7 months ago

Western News: May 22, 2018

12 Tuesday

12 Tuesday May 22 2018 Latest Christchurch news at WESTERN NEWS Photo finish for racing’s ‘lucky charm’ SPORTS • By Jacob Page AFTER 60 years of covering horse racing in Canterbury, photographer Colin Berry has retired – sort of. The 81-year-old, who lives in Hornby, has been a regular sight at Canterbury race meetings, especially Riccarton Park gallops and Addington trots, since the late 1950s. He has been photographing winning horses, delighted trainers, drivers and jockeys, and ecstatic race owners for most of his adult life – and says he will miss it. “A few years ago I had a double hip replacement and I feel like I’ve been slowing down since,” he said. “It’s always been great to photograph happy people. “A lot of owners or trainers would come up to me early in the night and say to me ‘I’m looking forward to seeing you after my race’ as if I was their lucky charm.” Born and bred in Christchurch, Mr Berry began his career during a three-month period of compulsory military training near the Ohakea Air Force Base in Palmerston North. He became a photographer’s assistant at Addington Raceway in 1956 doing photo finishes, and the rest as they say is history. ​As well as racing shots, he also did horse breeding photography. I won’t miss the cold of the winter night meetings but I’ve just loved the camaraderie that you have from working in the industry,” Mr Berry said. “There was a lot of mixed emotions on the night but my son Ajay has taken over for me and he’s just fantastic. “I’ll just be the messenger boy now, delving the odd photo and doing odd jobs in the office.” Mr Berry said he remembers covering the Addington Raceway grandstand fire in 1961 as one of New Zealand’s best standard bred horses, Cardigan Bay, led a race from start to finish, He said Christian Cullen remained one of his favourite horses, not only for his dominance on the track, but also because of his physical make up. “He’d be one of the best I’ve seen, he was just so well put together physically and a joy to photograph,” Mr Berry said. “It’s very hard to compare horses from different eras, though.” Mr Berry said technology advancement has made the biggest difference in race photography over time. “Back in the day, to try to get MOMENTS IN TIME: Colin Berry remembers covering the Addington Raceway grandstand fire in 1961 and taking photos of racing legend, Christian Cullen (above). a photo of a horse with all four of its feet off the ground while warming up was a real skill,” he said. “I’d listen from the beat and the pace of the hooves . . . now you can snaps 14 photos off in 1sec. “That happiness of nailing the perfect shot when you only had one shot at it back in the day is replaced by frustration if you don’t get it these days with the quality cameras.” Knights wear pink on the league field to stop bullying • By Jacob Page THE RICCARTON Knights rugby league club continues to lead the way when it comes to anti-bullying. The club has had a fortnight of their teams sporting pink apparel in a message of solidarity against bullying. All teams have worn pink over the past two weekends, with Pink Shirt Day last Friday. Riccarton was the first rugby league club in the country to tackle the issue head-on two years ago, and now even the Warriors will wear pink. Club volunteer Renee Barclay said the club is thrilled with the response it has received. “As a club we believe the antibullying message is really important for our entire community, but especially within sport where the line can be crossed from banter to unacceptable abuse,” she said. “We would like people to think twice before they speak – words can have a powerful effect. We’re sure children, coaches, players and referees appreciate encouragement rather than putdowns, and it would be great to see our rugby league community breaking stigmas by lifting up and supporting our wider community. “We would love to see rugby league in Canterbury making a positive impact and see more people keen to join our code.” The club ran a pink disco on Saturday and has sold candy floss on the sidelines. SUPPORT: The Riccarton Knights 14s team show their support for PInk Shirt Day by wearing pink socks and wristbands. “Our club is taking a close look at our own backyard, identifying our strengths and weaknesses, and where we can improve and take care of our own Knights’ whanau,” Ms Barclay explains. “We want to see both mentally and physically fit and healthy members at our club,” she said. “This is our second year supporting Pink Shirt Day and we are already looking ahead to next year. We are hopeful that other clubs identify this as an important message, too, and link arms with us and join the antibullying movement.” Visit anytime, anywhere! Breaking news, delivered to your pocket. •news •CTV •sport •districts •schools •lifestyle •opinion •what’s on Fire rages, homes at risk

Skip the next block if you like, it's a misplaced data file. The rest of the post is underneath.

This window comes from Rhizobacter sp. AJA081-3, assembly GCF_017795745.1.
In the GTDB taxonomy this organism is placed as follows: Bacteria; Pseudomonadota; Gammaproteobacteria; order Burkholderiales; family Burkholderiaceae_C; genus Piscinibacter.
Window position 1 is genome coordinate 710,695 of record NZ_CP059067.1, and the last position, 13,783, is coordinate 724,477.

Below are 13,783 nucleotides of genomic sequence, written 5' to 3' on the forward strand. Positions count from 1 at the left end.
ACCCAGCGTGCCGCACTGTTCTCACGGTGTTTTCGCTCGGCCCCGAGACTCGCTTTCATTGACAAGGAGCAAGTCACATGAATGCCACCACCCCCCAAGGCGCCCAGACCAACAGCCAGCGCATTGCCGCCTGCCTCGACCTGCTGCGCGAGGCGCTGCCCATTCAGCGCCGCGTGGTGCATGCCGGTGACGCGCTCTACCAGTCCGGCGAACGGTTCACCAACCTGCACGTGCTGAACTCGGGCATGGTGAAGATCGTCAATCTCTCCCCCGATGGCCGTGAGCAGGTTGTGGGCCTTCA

WESTERN NEWS Latest Christchurch news at Tuesday May 22 2018 13 26th August 2018 10am – 3pm Air Force Museum, Wigram Tickets available on door For exhibiting enquiries contact Mark Sinclair: mark.sinclair@ BRIDALSHOW